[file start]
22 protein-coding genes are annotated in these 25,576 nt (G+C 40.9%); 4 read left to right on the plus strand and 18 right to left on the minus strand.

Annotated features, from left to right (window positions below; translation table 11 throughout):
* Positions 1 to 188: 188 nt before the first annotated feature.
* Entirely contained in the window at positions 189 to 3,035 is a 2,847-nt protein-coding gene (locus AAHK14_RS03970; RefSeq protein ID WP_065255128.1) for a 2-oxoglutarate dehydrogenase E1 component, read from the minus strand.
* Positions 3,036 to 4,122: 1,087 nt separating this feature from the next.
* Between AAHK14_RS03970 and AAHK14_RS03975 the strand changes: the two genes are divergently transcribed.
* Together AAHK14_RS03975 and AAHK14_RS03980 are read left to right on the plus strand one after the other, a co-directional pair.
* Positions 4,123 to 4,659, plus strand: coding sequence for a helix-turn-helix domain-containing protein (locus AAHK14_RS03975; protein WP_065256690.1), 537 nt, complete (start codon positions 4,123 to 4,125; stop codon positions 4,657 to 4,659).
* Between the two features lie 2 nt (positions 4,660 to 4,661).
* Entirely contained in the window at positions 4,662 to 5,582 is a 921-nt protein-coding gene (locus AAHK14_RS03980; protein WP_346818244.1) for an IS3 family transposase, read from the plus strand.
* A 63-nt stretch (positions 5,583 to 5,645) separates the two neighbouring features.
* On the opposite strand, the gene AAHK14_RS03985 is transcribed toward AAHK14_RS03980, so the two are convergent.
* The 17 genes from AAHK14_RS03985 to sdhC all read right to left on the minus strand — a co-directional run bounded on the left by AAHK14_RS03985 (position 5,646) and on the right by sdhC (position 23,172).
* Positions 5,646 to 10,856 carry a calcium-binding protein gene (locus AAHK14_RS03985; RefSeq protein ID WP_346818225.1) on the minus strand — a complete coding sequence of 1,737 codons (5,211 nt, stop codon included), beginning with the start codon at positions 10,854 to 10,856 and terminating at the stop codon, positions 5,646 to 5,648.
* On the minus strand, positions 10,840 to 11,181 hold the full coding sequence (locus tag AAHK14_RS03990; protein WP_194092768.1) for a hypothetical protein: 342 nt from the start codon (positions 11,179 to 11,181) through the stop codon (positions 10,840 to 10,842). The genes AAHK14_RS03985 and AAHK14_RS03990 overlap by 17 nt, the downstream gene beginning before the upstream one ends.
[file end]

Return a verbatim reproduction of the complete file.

22 protein-coding genes are annotated in these 25,576 nt (G+C 40.9%); 4 read left to right on the plus strand and 18 right to left on the minus strand.

Annotated features, from left to right (window positions below; translation table 11 throughout):
* Positions 1 to 188: 188 nt before the first annotated feature.
* Entirely contained in the window at positions 189 to 3,035 is a 2,847-nt protein-coding gene (locus AAHK14_RS03970; RefSeq protein ID WP_065255128.1) for a 2-oxoglutarate dehydrogenase E1 component, read from the minus strand.
* Positions 3,036 to 4,122: 1,087 nt separating this feature from the next.
* Between AAHK14_RS03970 and AAHK14_RS03975 the strand changes: the two genes are divergently transcribed.
* Together AAHK14_RS03975 and AAHK14_RS03980 are read left to right on the plus strand one after the other, a co-directional pair.
* Positions 4,123 to 4,659, plus strand: coding sequence for a helix-turn-helix domain-containing protein (locus AAHK14_RS03975; protein WP_065256690.1), 537 nt, complete (start codon positions 4,123 to 4,125; stop codon positions 4,657 to 4,659).
* Between the two features lie 2 nt (positions 4,660 to 4,661).
* Entirely contained in the window at positions 4,662 to 5,582 is a 921-nt protein-coding gene (locus AAHK14_RS03980; protein WP_346818244.1) for an IS3 family transposase, read from the plus strand.
* A 63-nt stretch (positions 5,583 to 5,645) separates the two neighbouring features.
* On the opposite strand, the gene AAHK14_RS03985 is transcribed toward AAHK14_RS03980, so the two are convergent.
* The 17 genes from AAHK14_RS03985 to sdhC all read right to left on the minus strand — a co-directional run bounded on the left by AAHK14_RS03985 (position 5,646) and on the right by sdhC (position 23,172).
* Positions 5,646 to 10,856 carry a calcium-binding protein gene (locus AAHK14_RS03985; RefSeq protein ID WP_346818225.1) on the minus strand — a complete coding sequence of 1,737 codons (5,211 nt, stop codon included), beginning with the start codon at positions 10,854 to 10,856 and terminating at the stop codon, positions 5,646 to 5,648.
* On the minus strand, positions 10,840 to 11,181 hold the full coding sequence (locus tag AAHK14_RS03990; protein WP_194092768.1) for a hypothetical protein: 342 nt from the start codon (positions 11,179 to 11,181) through the stop codon (positions 10,840 to 10,842). The genes AAHK14_RS03985 and AAHK14_RS03990 overlap by 17 nt, the downstream gene beginning before the upstream one ends.